Thursday, December 10, 2009

Interview on Happyesque

Happyesque, 'a journal of ideas and things', has posted an interview with me: 'Historically speaking about Singapore', in which I ponder whether history is cool, how Singaporeans deal with their history (or not) and how I feel about the poor old Padang. There are also some neat photos of the inside of our book.

They're also running a competition where you can win a signed copy of our book, if you simply describe Happyesque via Twitter/Facebook/email. Deadline: 13 December. More details are available here.


Friday, November 20, 2009

What the Singapore media said

Trust the timing of these things to happen when neither Mark nor I was in Singapore. The day after I took off to Vietnam on a short work-and-play trip, the Straits Times ran its coverage of our book, side by side with another new release Chronicles of Singapore.

(The article ran over two pages in the Life! section; to read it, click on part 1 or part 2.)

We'd been interviewed by the journalist Akshita Nanda a couple of weeks earlier, over coffee just before the reading at Books Actually. I think the report neatly highlights some of the stories that got us excited about writing the book (as you've no doubt heard us mention on this blog). Mark also got to use his soundbite about Singapore being a 'testosterone-laden system' before the 20th century and about the intensity of war accounts meaning that the war section 'practically wrote itself'.

The only blip was that another of Mark's lines was mistakenly attributed to me:
The audio recordings and written texts were so powerful that Balasingamchow found herself recreating ancient history while walking the modern streets of Chinatown.
I did find the various historical sources powerful and compelling, but the mystical Chinatown walkabout moment was Mark's and Mark's alone. (Ask him about it some time.) On his part, he doesn't quite recall the line about Mrs Siraj – it might've been me waxing lyrical about her. But that's the thing about a joint interview, perhaps: that two excited co-authors might start talking over each other's lines, and it gets a little hard to separate who said what.

(Click here to embiggen)

Just this past weekend, Singapore: A Biography got mentioned in Lianhe Zaobao (Singapore's main Chinese broadsheet), in an article about the recent surge in books about Singapore history and interest in the subject. The journalist Cindy Chia had contacted us when we were both not in Singapore, so I wound up writing her a quote while I was sipping Vietnamese coffee in Hoi An.
Q: Can you tell me what sort of approach did you adopt while writing the book? What went thru your thoughts in trying to make history digestible and approachable to the public? Who are your targeted readers?

A: The book is targeted at the general reader – not a specialist but someone who's simply curious to find out more about the stories and personalities in Singapore's history. At the same time, academics or specialists will find the book is substantive and rigorous. We generally tried to let the voices of the different historical personalities speak for themselves, whether it's a quote from Raffles's personal letters, or an oral history interview or radio broadcast by David Marshall. We tried to let readers step into the shoes of the various people throughout history and see events through their eyes.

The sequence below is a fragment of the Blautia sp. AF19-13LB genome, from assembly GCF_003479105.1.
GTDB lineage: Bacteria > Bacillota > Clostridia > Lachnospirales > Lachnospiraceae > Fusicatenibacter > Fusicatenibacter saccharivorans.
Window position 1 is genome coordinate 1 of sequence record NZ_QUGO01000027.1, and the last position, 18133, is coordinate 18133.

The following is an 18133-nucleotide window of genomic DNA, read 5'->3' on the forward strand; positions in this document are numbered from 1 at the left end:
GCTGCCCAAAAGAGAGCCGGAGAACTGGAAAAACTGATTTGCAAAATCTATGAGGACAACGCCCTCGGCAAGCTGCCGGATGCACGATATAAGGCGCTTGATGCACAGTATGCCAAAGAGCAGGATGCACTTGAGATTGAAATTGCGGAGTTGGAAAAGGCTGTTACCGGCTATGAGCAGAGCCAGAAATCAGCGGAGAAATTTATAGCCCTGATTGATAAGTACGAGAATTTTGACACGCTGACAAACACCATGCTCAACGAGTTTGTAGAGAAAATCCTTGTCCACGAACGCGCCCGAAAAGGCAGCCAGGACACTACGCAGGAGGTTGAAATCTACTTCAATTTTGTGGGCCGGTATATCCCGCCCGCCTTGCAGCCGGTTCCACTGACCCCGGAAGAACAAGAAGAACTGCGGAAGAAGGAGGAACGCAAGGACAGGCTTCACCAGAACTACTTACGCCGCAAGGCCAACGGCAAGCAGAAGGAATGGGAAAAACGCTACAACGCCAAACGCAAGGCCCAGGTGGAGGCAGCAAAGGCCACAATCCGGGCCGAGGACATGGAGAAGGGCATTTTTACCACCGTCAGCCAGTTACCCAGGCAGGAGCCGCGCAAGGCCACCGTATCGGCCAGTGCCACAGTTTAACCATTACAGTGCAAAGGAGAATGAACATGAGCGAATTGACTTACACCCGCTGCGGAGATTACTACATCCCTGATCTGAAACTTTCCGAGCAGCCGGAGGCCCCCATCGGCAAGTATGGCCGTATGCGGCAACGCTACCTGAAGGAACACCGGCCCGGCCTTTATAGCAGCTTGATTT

It made it, more or less, into the last paragraph of the story.

We'll still waiting on a couple other media that have expressed interest in our book, so we'll keep you posted as other articles and reviews appear.


Friday, October 16, 2009

Hot off the press

Hot off the press

The book is in from the printer's! (Pictured here with my MacBook for scale.)

Mark and I got our first copies today, and we're ecstatic. As you can imagine, we spent a fair bit of time this afternoon flipping through them.

The book will be available in Singapore bookstores from next week, so look out for it. It'll also be on sale at our upcoming events:
Click here for more info on our events. If you've enjoyed our ramblings on this website, please come for the events and say hello!

For those of you who placed pre-orders, the books will be delivered to me next week. I'll get in touch with you then.

Wondering how the book reads? Check out our book previews and look out for a new one next Monday.


Wednesday, September 30, 2009

Co-publication by Hong Kong University Press

We always intended Singapore: A Biography to be a 'crossover' work of history, and so it's nice to be able to confirm that the book will be co-published in Hong Kong, China, Australia and the United States by Hong Kong University Press (and distributed in the US through the University of Washington Press).

This means that the book is now officially academic popular history.

(For history students, this also means that if our book gets onto some reading lists you might have to read it, or at least pretend you have read it. Why not be cool and get ahead of the pack? Who wants to be lining up in the university library for the book to finally become available 'on reserve', and then for only a few hours? Invest in a copy now!)

Seriously though, while the references will remain tucked away at the end of the book with the bibliography, so that readers won't have to be bothered by them while gripped by the flow of the narrative, we still believe they are well worth following up on – especially if you want an even fuller picture of the island's history.

For more on the joys of venturing down the murky trail of footnotes in this book (be careful of where they might lead you), watch this blog.